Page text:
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Photograph by Kevin A. Roberts
Just off dusty Lindbergh Boulevard in Florissant, Andrea’s Boutique (1145 N. Lafayette, 314-831-7500) is an oasis. The little bungalow is serene and cool, glittery with jewels. Sunlight winks off the sequined bodice of a vintage cocktail dress or a chunky golden bangle. And at the counter is Andrea D’Angelo, the store’s 26-year-old owner, whose style showcases many of her own wares. Her bracelets clink as she gestures, explaining how her passions—fashion, art, and music—led her to open the store last December, and how her love of family brought her home.
What does Florissant mean to you?
When I think of Florissant, I think of home. My father has owned a business [D’Angelo Automotive] right behind this shop for 26 years. It’s nice to have that kind of support. In Florissant, everyone who owns a business sticks together. We spread the word about each other to our customers. I think this town tends to receive a bad rap, but it’s really a good place in so many ways.
You spent two years in L.A. What took you away, and what brought you back?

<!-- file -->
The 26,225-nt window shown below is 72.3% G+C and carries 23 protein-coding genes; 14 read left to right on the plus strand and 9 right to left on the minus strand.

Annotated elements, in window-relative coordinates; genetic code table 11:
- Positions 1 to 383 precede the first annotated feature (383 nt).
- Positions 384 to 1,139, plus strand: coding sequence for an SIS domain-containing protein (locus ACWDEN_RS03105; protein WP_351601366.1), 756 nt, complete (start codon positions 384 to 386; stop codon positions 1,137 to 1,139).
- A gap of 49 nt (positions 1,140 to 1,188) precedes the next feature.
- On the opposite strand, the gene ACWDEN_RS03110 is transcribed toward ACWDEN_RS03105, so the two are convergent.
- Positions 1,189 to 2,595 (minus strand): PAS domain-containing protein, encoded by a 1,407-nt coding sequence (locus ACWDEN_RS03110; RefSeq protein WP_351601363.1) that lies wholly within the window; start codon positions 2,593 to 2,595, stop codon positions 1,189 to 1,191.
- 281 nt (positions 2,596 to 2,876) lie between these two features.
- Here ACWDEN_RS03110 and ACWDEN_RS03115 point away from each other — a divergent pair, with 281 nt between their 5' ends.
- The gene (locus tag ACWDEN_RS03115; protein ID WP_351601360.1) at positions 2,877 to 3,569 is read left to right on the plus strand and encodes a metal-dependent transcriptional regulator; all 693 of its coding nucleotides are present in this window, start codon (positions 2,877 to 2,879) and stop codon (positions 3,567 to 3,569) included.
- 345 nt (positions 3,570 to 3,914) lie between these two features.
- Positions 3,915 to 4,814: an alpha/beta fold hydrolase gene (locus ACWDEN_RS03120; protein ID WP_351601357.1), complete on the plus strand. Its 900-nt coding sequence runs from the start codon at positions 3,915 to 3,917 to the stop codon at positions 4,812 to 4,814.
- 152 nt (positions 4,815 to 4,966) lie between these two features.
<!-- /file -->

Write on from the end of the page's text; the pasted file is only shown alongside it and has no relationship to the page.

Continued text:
I was [and still am] a singer and songwriter and went to pursue a modeling career. I suppose I was trying to figure myself out, but it was a difficult time, and I realized in the end that I needed to regain myself and come home.
In addition to clothes and jewelry, you sell your own paintings. Do you have formal training in art?
No. But I have always loved art. Before I had the store, I painted all the time. I intend on taking commissions, receiving input from my customers. As for what I paint, I go through phases. At the moment, for example, I’m obsessed with grapes. Always, though, my paintings tend toward the natural.
You have so many interests. How does fashion fit in?
I always say that I am obsessed with fashion and jewelry, more in love with music. Art is my therapy. As far as what binds these things together, I’d say color and uniqueness. Although I do have some on-the-rack clothing, most are one-of-a-kind, picked for their individuality.
How would you describe St. Louis style?
Oh, that’s hard to do. Without wanting to stereotype, each area has its own flavor. The Loop has the hipsters; the Central West End is refined with a hipster edge; Ladue, of course, is older with classic lines.
Clothing and jewelry range from $5 to $40—your pricing seems very reasonable.
It is. There are times when we need to spend more money on something, but because I’m here in Florissant, I’m not going to charge a lot. I price based on what I would want to pay.
You’re very young to have your own business, but you seem to have it together. Do you have advice for other young people with dreams?
You need to organize yourself and just do it. Formalize in your head what your passion is. My dream, after this, is to have a brownstone in Chicago—store below, apartment above. My life won’t be over if that doesn’t happen, but it drives what I am doing now.